EU reacts to Obama's Clean Power Plan
June 3, 2014 10:11 AM - Editor, ENN

After the US EPA announced their plan to cut US power plant emissions 30% by 2030, the European Union (EU) reacts, praising the Emission Performance Standard (EPS) for its vision while serving as a "positive signal" to other countries. "This proposed rule is the strongest action ever taken by the U.S. government to fight climate change," the EU's climate action commissioner, Connie Hedegaard said in a reaction statement. "If implemented as planned, this measure will help the country meet its 2020 emissions target."

Hurricanes with female names result in greater death toll
June 3, 2014 07:49 AM - ClickGreen Staff, ClickGreen

Hurricanes with feminine names are likely to cause nearly three times as many deaths than storms with masculine names after new research found girl names are perceived as less threatening. A new University of Illinois study is warning to watch out for hurricanes with benign-sounding names like Dolly, Fay or Hanna because people in the path of these severe storms may take fewer protective measure, leaving them more vulnerable to harm.

US EPA Releases Clean Power Plan Proposal
June 2, 2014 01:27 PM - Editor, ENN

The U.S. Environmental Protection Agency is releasing the Clean Power Plan proposal today. This is the first attempt to cut carbon pollution from existing power plants, the single largest source of carbon pollution in the United States. According to the EPA, power plants account for roughly one-third of all domestic greenhouse gas emissions in the United States. While there are already standards for the level of arsenic, mercury, sulfur dioxide, nitrogen oxides, and particle pollution that power plants can emit, there are currently no national limits on carbon pollution levels.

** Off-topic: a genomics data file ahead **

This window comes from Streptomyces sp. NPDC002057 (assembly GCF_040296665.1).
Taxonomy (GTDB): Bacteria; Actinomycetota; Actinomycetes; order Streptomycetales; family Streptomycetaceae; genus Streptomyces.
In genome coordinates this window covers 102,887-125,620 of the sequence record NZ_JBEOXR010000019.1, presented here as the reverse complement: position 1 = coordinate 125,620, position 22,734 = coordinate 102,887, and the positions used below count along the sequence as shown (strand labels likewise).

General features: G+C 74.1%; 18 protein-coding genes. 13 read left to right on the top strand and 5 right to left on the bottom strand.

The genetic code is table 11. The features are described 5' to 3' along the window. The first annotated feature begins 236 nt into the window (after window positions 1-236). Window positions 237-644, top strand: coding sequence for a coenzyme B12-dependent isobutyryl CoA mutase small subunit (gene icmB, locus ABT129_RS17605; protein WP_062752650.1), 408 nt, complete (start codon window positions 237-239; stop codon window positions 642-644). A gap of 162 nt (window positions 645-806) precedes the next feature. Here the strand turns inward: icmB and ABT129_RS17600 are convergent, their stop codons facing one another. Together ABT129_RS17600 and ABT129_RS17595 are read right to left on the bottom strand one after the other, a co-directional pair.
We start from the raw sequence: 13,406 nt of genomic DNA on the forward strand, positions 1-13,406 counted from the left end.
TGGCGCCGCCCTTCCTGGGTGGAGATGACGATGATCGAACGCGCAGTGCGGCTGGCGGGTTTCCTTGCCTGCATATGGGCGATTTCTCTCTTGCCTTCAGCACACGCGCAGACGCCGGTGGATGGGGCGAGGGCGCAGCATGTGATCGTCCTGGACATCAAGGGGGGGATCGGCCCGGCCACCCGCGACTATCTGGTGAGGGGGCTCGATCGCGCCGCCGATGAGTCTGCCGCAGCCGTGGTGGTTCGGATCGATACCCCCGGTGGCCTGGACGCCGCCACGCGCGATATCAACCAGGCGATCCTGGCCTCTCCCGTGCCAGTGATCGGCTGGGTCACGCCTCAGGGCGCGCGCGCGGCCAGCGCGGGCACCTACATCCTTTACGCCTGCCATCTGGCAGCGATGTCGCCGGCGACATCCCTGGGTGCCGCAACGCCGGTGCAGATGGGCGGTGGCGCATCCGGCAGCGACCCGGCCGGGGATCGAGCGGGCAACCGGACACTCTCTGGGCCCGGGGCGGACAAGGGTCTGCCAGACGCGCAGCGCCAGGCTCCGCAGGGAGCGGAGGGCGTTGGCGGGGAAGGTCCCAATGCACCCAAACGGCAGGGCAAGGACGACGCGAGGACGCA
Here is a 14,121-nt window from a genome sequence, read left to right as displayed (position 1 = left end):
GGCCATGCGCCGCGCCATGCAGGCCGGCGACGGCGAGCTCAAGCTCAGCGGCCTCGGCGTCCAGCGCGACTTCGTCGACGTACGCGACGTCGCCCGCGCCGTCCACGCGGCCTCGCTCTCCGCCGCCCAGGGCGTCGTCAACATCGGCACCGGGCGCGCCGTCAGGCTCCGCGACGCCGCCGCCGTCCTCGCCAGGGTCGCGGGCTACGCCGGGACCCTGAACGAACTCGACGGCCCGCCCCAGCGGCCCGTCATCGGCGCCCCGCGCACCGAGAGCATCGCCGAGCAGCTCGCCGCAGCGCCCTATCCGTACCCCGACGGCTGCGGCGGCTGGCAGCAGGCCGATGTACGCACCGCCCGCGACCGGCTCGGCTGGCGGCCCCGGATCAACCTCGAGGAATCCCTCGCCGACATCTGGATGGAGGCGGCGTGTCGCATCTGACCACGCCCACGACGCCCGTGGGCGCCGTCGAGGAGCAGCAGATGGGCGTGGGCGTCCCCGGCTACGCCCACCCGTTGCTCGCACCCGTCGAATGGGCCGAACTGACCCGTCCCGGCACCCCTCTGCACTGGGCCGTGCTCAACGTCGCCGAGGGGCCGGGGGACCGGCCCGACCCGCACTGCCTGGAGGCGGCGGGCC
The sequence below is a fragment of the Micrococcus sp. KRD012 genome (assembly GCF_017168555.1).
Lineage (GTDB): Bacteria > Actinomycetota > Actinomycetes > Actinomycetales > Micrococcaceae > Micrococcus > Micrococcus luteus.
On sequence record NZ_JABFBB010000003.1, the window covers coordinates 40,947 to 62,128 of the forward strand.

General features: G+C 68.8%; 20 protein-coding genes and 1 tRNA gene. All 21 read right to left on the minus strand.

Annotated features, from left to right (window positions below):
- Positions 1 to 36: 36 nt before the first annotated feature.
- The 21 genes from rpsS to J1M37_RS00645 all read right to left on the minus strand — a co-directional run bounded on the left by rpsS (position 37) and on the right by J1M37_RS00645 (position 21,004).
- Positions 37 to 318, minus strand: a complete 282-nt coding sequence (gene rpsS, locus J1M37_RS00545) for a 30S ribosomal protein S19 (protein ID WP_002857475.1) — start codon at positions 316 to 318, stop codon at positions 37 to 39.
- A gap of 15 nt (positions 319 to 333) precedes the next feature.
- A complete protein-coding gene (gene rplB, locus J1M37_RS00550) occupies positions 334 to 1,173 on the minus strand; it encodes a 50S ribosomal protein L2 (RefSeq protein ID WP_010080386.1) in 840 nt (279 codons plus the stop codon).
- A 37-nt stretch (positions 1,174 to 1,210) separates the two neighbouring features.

Lyme disease is older than the human race
June 1, 2014 10:08 AM - Oregon State University

Lyme disease is a stealthy, often misdiagnosed disease that was only recognized about 40 years ago, but new discoveries of ticks fossilized in amber show that the bacteria which cause it may have been lurking around for 15 million years — long before any humans walked on Earth. The findings were made by researchers from Oregon State University, who studied 15-20 million-year-old amber from the Dominican Republic that offer the oldest fossil evidence ever found of Borrelia, a type of spirochete-like bacteria that to this day causes Lyme disease. They were published in the journal Historical Biology.

British Airways Turns Garbage into Jet Fuel: Sustainable Solution or Incineration in Disguise?
May 30, 2014 02:03 PM - Alexis Petru, Triple Pundit

Can garbage power your plane ride from New York to London? That’s the idea behind a new production plant that will transform waste from London's homes and businesses into a jet fuel that costs about the same price as conventional petroleum-based fuel but burns cleaner and produces fewer carbon emissions.